Like many of its neighbors, Monroe is largely considered a bedroom community of New York City and Stamford. Monroe's neighbors are Easton, Newtown, Oxford, Shelton, and Trumbull. The New York Times profiled Monroe in a February 2013 article called "Living In Monroe, Conn.; a Friend, in Need and Deed."
The Monroe town seal is in the form of a circle with the words "Town of Monroe Connecticut" written in the outer rim of the seal. Inside this outer circle is a profile of a bust of James Monroe, who was the fifth President of the United States, serving from 1817-1825.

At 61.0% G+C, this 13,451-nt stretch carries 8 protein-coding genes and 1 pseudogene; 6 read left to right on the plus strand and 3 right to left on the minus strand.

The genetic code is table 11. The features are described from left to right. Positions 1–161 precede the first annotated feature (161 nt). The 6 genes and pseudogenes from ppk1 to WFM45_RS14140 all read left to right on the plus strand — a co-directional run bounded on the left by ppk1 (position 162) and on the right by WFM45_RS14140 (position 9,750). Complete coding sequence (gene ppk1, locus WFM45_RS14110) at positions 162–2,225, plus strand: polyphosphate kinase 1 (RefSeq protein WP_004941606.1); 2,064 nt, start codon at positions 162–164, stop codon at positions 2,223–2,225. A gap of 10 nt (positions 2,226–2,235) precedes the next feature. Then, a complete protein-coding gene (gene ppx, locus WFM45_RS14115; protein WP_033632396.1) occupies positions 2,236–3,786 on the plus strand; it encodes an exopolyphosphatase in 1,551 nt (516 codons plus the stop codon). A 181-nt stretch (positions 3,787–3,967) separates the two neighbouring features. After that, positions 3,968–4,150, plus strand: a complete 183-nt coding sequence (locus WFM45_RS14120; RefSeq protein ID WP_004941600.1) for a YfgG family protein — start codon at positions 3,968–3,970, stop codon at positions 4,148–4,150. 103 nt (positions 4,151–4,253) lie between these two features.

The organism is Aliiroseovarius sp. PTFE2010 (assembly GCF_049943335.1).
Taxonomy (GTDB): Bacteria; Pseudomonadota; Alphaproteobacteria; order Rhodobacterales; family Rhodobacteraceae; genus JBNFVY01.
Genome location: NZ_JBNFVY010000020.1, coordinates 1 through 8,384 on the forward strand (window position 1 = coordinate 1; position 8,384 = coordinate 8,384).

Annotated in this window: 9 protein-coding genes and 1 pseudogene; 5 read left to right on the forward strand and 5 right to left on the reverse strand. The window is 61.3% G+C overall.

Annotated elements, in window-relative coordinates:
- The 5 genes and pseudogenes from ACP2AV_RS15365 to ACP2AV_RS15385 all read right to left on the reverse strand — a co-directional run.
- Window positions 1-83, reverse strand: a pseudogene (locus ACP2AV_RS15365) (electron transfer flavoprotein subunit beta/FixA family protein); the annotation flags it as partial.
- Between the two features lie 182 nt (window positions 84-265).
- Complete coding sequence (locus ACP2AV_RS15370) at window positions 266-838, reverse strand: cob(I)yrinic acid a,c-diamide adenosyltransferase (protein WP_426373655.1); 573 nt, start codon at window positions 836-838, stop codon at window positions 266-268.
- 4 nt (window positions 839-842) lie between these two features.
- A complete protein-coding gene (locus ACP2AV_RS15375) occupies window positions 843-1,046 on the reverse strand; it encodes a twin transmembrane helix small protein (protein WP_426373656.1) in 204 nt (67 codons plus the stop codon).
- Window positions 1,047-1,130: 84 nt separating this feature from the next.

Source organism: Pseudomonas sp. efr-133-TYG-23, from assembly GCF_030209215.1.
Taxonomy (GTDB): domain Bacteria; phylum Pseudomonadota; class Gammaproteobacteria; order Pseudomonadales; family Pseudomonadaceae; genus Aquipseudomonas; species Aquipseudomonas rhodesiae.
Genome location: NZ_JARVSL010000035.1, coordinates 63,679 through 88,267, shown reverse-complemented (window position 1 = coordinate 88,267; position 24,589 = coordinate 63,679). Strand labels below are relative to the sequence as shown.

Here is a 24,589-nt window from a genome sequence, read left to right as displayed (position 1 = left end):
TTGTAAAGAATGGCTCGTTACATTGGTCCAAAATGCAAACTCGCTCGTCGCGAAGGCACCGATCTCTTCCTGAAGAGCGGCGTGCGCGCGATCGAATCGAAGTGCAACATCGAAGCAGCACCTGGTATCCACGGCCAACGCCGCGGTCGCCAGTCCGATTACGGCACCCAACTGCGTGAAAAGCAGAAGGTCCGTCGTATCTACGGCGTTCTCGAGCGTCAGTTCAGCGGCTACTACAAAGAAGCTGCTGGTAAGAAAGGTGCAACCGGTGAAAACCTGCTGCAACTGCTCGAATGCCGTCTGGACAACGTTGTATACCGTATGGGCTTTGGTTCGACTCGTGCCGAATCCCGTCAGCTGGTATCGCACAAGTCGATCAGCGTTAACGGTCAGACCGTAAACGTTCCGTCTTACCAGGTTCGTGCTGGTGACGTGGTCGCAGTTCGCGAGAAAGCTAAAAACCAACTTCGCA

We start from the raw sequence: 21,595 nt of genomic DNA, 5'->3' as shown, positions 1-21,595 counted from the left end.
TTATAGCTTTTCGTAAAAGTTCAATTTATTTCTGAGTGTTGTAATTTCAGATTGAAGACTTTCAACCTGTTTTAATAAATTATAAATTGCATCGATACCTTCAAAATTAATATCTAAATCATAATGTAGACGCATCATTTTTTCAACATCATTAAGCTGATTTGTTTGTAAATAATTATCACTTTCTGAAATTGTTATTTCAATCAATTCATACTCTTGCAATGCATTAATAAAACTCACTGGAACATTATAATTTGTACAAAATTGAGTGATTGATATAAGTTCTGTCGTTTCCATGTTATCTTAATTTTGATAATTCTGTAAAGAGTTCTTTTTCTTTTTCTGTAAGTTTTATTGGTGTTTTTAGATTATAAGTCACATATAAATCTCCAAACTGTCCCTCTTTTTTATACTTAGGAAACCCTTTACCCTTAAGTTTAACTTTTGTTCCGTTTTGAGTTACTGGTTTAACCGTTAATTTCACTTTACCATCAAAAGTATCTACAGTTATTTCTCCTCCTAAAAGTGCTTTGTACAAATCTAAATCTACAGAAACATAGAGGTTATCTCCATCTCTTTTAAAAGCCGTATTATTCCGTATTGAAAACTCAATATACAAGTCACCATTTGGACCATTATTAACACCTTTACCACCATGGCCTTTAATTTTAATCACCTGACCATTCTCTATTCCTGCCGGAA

On May 15, 1656, the Court of the Colony of Connecticut in Hartford affirmed that the town of Stratford included all of the territory inland from Long Island Sound, between the Housatonic River and the Fairfield town line, to include the southern portion of present-day Monroe. In 1662, Stratford selectmen Lt. Joseph Judson, Captain Joseph Hawley and John Minor had secured all the written deeds of transfer from the Golden Hill Paugussett Indian Nation for this vast territory that comprises the present-day towns of Trumbull, Shelton and Monroe. In 1671, Stratford purchased from the Paugusset Indians the territory which included the remainder of the northern portions of Monroe, Trumbull and Shelton, in what is known as "The White Hills Purchase", and officially annexed it to the Township of Stratford.
The Town of Huntington was renamed Shelton in 1919.